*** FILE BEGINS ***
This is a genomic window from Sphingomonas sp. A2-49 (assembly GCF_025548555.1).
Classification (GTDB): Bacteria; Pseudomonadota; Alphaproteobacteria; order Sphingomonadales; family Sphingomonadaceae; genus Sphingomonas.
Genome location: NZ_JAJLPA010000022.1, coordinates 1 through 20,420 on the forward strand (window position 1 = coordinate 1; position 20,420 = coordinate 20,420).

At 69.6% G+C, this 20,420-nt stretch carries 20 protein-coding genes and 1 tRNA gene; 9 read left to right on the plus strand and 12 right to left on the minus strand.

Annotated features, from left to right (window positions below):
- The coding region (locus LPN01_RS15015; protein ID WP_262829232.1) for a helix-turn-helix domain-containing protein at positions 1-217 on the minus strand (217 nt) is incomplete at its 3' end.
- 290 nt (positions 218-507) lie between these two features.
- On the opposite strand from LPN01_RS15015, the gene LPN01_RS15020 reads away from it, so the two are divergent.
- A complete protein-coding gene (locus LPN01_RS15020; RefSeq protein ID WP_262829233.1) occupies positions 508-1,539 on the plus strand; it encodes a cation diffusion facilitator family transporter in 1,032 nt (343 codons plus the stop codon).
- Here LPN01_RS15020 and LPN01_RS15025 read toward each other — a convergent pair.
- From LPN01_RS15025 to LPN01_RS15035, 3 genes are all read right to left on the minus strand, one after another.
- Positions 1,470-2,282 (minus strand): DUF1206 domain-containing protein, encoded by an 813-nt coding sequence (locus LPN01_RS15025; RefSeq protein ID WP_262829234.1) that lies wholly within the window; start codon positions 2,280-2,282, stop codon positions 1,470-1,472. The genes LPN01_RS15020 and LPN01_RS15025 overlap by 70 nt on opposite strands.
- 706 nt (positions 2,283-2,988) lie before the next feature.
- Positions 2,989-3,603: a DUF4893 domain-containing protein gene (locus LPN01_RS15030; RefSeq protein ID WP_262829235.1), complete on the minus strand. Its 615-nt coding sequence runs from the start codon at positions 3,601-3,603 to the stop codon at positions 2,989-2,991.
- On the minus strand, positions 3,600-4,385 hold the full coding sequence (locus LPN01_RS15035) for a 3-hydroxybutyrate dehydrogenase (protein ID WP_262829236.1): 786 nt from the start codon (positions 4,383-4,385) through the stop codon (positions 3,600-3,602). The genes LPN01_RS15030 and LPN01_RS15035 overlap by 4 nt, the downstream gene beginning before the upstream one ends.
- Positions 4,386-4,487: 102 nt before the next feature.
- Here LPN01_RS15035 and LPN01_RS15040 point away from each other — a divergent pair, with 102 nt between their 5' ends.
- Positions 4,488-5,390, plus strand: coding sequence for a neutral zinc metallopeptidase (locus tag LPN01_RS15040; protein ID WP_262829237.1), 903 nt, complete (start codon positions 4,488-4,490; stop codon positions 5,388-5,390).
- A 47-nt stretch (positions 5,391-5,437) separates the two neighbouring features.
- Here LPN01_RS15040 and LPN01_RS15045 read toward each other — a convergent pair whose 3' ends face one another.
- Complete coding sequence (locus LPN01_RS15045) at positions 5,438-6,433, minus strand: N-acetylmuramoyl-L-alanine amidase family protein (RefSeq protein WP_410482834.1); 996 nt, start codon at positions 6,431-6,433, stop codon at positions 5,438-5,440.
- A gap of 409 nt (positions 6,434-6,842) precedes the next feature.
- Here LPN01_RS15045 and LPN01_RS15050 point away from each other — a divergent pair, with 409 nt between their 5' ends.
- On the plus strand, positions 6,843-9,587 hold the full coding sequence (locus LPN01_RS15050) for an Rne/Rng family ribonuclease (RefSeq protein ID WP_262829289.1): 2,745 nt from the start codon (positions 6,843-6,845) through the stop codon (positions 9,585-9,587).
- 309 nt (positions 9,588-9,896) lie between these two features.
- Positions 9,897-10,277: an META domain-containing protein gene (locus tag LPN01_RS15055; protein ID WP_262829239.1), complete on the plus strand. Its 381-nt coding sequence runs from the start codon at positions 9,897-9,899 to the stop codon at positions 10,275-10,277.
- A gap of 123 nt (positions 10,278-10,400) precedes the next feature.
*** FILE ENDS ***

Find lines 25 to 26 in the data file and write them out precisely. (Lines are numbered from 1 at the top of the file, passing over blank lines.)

- 309 nt (positions 9,588-9,896) lie between these two features.
- Positions 9,897-10,277: an META domain-containing protein gene (locus tag LPN01_RS15055; protein ID WP_262829239.1), complete on the plus strand. Its 381-nt coding sequence runs from the start codon at positions 9,897-9,899 to the stop codon at positions 10,275-10,277.